This HD Photo Gives Us an Extremely Detailed Look at Hundreds of Craters on the Moon

High Definition Photo of the Moon by Andrew McCarthy

Backyard astrophotographer Andrew McCarthy is always pushing his work to new heights and his latest photo, titled All Terminator, is no exception. This high-definition image of the moon is like no other, so it should come as no surprise that McCarthy devoted weeks to its creation. Thanks to his dedication, every nook and crater is highlighted in this spectacular view of the moon and its lunar surface.

So how did it all come together? In order to get the perfect blend of light and shadow, McCarthy spent two weeks photographing the waxing moon. These images were then sliced and blended together for this final look at the moon. To fulfill his creative vision of a photograph where it would be possible to see the texture of the moon's entire surface, it took a lot of patience.

McCarthy wanted to get enough slices of the lunar terminator in order to create the texture he was after. This is why he needed to continually take photos while the moon was waxing. So what is a lunar terminator and why is it important? We're all familiar with images of the moon half in shadow and half in light. The lunar terminator is the line between light and dark and, within this area, it's much easier to discern features like craters. The reason the moon's surface is more visually legible in this area is thanks to shadows. As the Sun is nearer to the horizon in the terminator, it causes long shadows, which give the surface its three-dimensional appearance.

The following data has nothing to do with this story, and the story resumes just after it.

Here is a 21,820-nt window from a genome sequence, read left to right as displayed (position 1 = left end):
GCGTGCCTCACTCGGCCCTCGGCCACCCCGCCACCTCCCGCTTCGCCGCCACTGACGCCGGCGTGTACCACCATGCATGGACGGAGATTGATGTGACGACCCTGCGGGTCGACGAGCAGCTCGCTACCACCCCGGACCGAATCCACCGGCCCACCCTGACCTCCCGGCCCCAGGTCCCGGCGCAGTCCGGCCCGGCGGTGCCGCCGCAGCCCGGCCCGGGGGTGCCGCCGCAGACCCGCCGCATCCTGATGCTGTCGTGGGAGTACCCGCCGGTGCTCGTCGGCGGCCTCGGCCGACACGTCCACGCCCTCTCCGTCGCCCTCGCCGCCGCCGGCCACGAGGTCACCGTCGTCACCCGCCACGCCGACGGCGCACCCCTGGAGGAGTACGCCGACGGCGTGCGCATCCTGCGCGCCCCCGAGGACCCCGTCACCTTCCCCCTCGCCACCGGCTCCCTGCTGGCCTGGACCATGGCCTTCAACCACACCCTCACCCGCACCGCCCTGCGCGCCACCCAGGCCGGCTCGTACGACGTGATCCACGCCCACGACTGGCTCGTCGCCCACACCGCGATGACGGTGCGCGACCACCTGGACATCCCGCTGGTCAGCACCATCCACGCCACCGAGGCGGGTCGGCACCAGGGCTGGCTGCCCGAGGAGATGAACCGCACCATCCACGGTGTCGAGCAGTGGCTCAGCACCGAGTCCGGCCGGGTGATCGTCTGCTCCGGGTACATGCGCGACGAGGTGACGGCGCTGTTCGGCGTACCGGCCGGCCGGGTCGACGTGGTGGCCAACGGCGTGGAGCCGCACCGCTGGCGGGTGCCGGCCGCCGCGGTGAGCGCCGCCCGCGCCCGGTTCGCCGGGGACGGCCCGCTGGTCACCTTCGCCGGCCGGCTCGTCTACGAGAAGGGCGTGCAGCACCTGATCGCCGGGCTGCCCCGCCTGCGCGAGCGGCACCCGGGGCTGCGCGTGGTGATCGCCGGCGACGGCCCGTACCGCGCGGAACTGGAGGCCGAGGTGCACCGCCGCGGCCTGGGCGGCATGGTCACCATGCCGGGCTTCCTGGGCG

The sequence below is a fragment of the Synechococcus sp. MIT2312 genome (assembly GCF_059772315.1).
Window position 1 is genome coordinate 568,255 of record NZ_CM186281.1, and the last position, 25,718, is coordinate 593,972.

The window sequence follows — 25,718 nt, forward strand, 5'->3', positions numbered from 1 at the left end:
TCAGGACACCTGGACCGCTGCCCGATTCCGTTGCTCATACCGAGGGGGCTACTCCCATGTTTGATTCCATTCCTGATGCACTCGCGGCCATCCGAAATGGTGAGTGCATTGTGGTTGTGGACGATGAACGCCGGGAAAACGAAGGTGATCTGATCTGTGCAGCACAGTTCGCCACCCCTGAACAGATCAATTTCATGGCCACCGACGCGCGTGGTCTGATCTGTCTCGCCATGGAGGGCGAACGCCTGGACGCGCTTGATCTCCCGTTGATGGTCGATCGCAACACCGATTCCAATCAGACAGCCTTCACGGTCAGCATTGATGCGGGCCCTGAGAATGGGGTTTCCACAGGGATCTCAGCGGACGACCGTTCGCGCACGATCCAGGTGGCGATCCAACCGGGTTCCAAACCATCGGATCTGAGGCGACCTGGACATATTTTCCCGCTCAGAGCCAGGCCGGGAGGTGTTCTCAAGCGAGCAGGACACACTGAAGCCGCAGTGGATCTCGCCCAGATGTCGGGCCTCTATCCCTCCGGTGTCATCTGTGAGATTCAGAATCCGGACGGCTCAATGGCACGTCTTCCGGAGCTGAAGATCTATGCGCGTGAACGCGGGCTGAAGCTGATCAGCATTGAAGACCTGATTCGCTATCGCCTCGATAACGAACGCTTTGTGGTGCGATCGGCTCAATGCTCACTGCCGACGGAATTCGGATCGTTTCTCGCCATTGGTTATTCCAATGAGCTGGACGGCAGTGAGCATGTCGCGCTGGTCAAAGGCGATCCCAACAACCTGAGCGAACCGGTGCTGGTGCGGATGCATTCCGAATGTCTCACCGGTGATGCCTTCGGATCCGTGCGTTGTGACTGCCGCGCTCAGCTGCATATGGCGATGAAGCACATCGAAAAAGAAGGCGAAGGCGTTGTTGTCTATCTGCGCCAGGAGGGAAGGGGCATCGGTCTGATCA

With this in mind, McCarthy was tenacious enough to attempt the project—no easy feat considering that every day the moon changes position slightly. In order to seam together the 12 photos used in the final image, the astrophotographer mapped the individual photos to a sphere and adjusted them manually. While McCarthy describes the work as “exhausting,” we'd say the final product is well worth it.

These close-up details of the moon show the incredible texture photographer Andrew McCarthy was able to draw out of the lunar surface.

Detailed View of the Moon's Surface

The astrophotographer spent two weeks photographing the waxing moon to create the composite image.

Detail of Moon's Surface and Craters

Andrew McCarthy: Website | Instagram | Patreon | YouTube | ImageKind

My Modern Met granted permission to feature photos by Andrew McCarthy.

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Jessica Stewart

Jessica Stewart is a Contributing Writer and Digital Media Specialist for My Modern Met, as well as a curator and art historian. She earned her MA in Renaissance Studies from University College London and now lives in Rome, Italy. She cultivated expertise in street art which led to the purchase of her photographic archive by the Treccani Italian Encyclopedia in 2014. When she’s not spending time with her three dogs, she also manages the studio of a successful street artist. In 2013, she authored the book 'Street Art Stories Roma' and most recently contributed to 'Crossroads: A Glimpse Into the Life of Alice Pasquini'. You can follow her adventures online at @romephotoblog.

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